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Afghan govt and Taliban get copy of ‘guiding principles’ for Istanbul Summit



(Last Updated On: April 11, 2021)

The US, UN, Turkey, and Qatar have handed over guiding principles for the Istanbul Summit to the Afghan government and the Taliban.

A document seen by Ariana News shows that there are nine guiding principles that could help the negotiating parties reach an agreement on some key points ahead of the Istanbul conference which is due to be held from April 16, in Turkey.

The principles include:

1- A permanent and comprehensive ceasefire is needed for the country
2- Conducting joint work for the restoration of peace without mutual accusation
3- Political partnership under Islamic principles
4- Formation of an inclusive and accountable participatory government
5- Future political arrangements need to reflect the diversity of Afghan society by way of providing equal rights for all citizens, and without discrimination
6- Protecting and supporting human rights in Afghanistan
7- Future government will implement a balanced socio-economic development program to cope with poverty in Afghanistan
8- Afghanistan will maintain friendly relations with its neighbors, the region and the international community
9- The two parties have to engage in peaceful negotiations in order to implement these principles

This plan coincides with the High Council for the National Reconciliation’s (HCNR) unified peace plan for the upcoming Istanbul Summit.

A copy of the draft seen by Ariana News shows that the plan has four parts including a principle for the future of Afghanistan, a Peace roadmap/President Ashraf Ghani’s plan, a future political system, and an end to the ongoing conflict in the country.

The first part of the plan calls for a number of stipulations including Islam to be the official religion of Afghanistan; civil rights to be preserved based on the Afghan Constitution; an amendment brought to parts of the Constitution, for International support to be preserved, and for a neutral foreign policy, elections, and an accountable government.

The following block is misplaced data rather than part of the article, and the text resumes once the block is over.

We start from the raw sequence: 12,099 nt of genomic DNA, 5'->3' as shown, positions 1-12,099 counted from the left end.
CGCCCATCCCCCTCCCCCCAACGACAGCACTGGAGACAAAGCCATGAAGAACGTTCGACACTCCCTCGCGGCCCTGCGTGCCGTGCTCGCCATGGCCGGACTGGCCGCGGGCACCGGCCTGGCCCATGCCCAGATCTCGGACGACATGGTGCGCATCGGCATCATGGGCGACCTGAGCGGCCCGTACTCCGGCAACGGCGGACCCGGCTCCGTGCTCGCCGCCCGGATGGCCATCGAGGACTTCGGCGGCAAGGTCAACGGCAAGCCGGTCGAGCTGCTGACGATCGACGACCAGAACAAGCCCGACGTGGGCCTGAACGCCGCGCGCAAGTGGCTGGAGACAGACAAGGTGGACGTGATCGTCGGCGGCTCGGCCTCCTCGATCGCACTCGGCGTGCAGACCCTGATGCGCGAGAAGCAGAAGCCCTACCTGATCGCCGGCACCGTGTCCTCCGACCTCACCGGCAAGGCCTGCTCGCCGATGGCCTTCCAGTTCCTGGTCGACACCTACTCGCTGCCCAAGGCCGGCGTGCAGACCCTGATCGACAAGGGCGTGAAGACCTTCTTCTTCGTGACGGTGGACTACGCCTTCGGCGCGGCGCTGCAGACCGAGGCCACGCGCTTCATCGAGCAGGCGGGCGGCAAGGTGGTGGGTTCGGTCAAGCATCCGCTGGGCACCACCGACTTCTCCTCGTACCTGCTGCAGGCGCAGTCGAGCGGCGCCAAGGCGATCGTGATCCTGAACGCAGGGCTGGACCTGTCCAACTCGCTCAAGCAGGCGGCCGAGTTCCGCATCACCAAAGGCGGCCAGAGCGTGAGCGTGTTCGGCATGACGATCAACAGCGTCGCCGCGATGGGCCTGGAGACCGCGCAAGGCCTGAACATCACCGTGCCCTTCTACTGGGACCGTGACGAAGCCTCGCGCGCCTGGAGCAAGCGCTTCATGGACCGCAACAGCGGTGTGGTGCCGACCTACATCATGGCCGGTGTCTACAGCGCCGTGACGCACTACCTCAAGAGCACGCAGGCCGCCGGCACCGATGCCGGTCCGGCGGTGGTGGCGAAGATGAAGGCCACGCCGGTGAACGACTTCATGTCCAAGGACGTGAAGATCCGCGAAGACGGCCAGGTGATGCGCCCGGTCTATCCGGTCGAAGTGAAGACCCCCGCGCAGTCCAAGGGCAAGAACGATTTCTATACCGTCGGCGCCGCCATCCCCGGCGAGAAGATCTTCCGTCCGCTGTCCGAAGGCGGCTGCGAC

The second part includes Ghani’s three-phase roadmap to the restoration of peace in the country.

Ghani’s roadmap – from an unending war towards a just and lasting peace includes three phases, a political agreement; a peace government; and peacebuilding, state-building, and market-building.

In the first phase, Ghani proposed a political settlement, an internationally monitored ceasefire, a regional and international guarantee of peace as well as continued counter-terrorism efforts, and the convening of a Loya Jirga to approve the agreement.

The second phase will be to hold a presidential election and establish a “government of peace” and implement arrangements to move towards a new political system.

The third phase will involve building a “constitutional framework, security, reintegration of refugees and considering government priorities” for Afghanistan’s development.

In the third part of the draft, two political systems – a Presidential Structure with four Vice Presidents including a woman or a parliamentary system that could be implemented after a referendum for amending the Constitution – have been proposed for the future of Afghanistan.

The fourth part is focused on ending the war in the country. In this part, a regular framework for the end of the conflict, and the implementation and monitoring of a ceasefire are highlighted.

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Religious groups can observe their ceremonies freely in Afghanistan: Stanikzai



(Last Updated On: August 8, 2022)

All religious groups including non-Muslims can observe their ceremonies freely in Afghanistan, Sher Mohammad Abbas Stanikzai, deputy foreign minister of the Islamic Emirate of Afghanistan (IEA), said on Monday.

Stanikzai said this while speaking at a ceremony in Kabul to celebrate Ashura which falls on the 10th day of the lunar calendar month of Muharram and commemorates the martyrdom in 680 AD of Imam Hussain Ibn Ali, one of the grandsons of the Prophet Mohammad.